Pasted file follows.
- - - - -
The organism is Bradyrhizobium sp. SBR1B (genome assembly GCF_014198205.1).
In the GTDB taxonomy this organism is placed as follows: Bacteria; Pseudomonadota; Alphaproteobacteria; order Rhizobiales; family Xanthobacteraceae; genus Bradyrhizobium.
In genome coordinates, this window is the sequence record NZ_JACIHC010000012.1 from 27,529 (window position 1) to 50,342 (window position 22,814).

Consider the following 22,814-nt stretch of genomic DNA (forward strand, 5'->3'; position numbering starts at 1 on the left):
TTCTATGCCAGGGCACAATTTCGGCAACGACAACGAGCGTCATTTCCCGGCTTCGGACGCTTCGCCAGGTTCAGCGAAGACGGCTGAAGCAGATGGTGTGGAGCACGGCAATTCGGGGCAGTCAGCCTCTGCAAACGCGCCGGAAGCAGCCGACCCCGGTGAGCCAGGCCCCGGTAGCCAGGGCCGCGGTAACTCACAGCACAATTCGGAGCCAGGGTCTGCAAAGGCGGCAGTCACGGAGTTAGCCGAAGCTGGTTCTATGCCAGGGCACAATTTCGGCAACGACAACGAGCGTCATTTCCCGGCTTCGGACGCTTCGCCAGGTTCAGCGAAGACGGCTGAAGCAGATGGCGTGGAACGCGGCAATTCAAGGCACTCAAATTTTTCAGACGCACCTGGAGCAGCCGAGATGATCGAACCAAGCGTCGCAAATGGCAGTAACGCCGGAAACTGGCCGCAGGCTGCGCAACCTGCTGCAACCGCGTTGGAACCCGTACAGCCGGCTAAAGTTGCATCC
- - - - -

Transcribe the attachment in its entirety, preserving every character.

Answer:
The organism is Bradyrhizobium sp. SBR1B (genome assembly GCF_014198205.1).
In the GTDB taxonomy this organism is placed as follows: Bacteria; Pseudomonadota; Alphaproteobacteria; order Rhizobiales; family Xanthobacteraceae; genus Bradyrhizobium.
In genome coordinates, this window is the sequence record NZ_JACIHC010000012.1 from 27,529 (window position 1) to 50,342 (window position 22,814).

Consider the following 22,814-nt stretch of genomic DNA (forward strand, 5'->3'; position numbering starts at 1 on the left):
TTCTATGCCAGGGCACAATTTCGGCAACGACAACGAGCGTCATTTCCCGGCTTCGGACGCTTCGCCAGGTTCAGCGAAGACGGCTGAAGCAGATGGTGTGGAGCACGGCAATTCGGGGCAGTCAGCCTCTGCAAACGCGCCGGAAGCAGCCGACCCCGGTGAGCCAGGCCCCGGTAGCCAGGGCCGCGGTAACTCACAGCACAATTCGGAGCCAGGGTCTGCAAAGGCGGCAGTCACGGAGTTAGCCGAAGCTGGTTCTATGCCAGGGCACAATTTCGGCAACGACAACGAGCGTCATTTCCCGGCTTCGGACGCTTCGCCAGGTTCAGCGAAGACGGCTGAAGCAGATGGCGTGGAACGCGGCAATTCAAGGCACTCAAATTTTTCAGACGCACCTGGAGCAGCCGAGATGATCGAACCAAGCGTCGCAAATGGCAGTAACGCCGGAAACTGGCCGCAGGCTGCGCAACCTGCTGCAACCGCGTTGGAACCCGTACAGCCGGCTAAAGTTGCATCC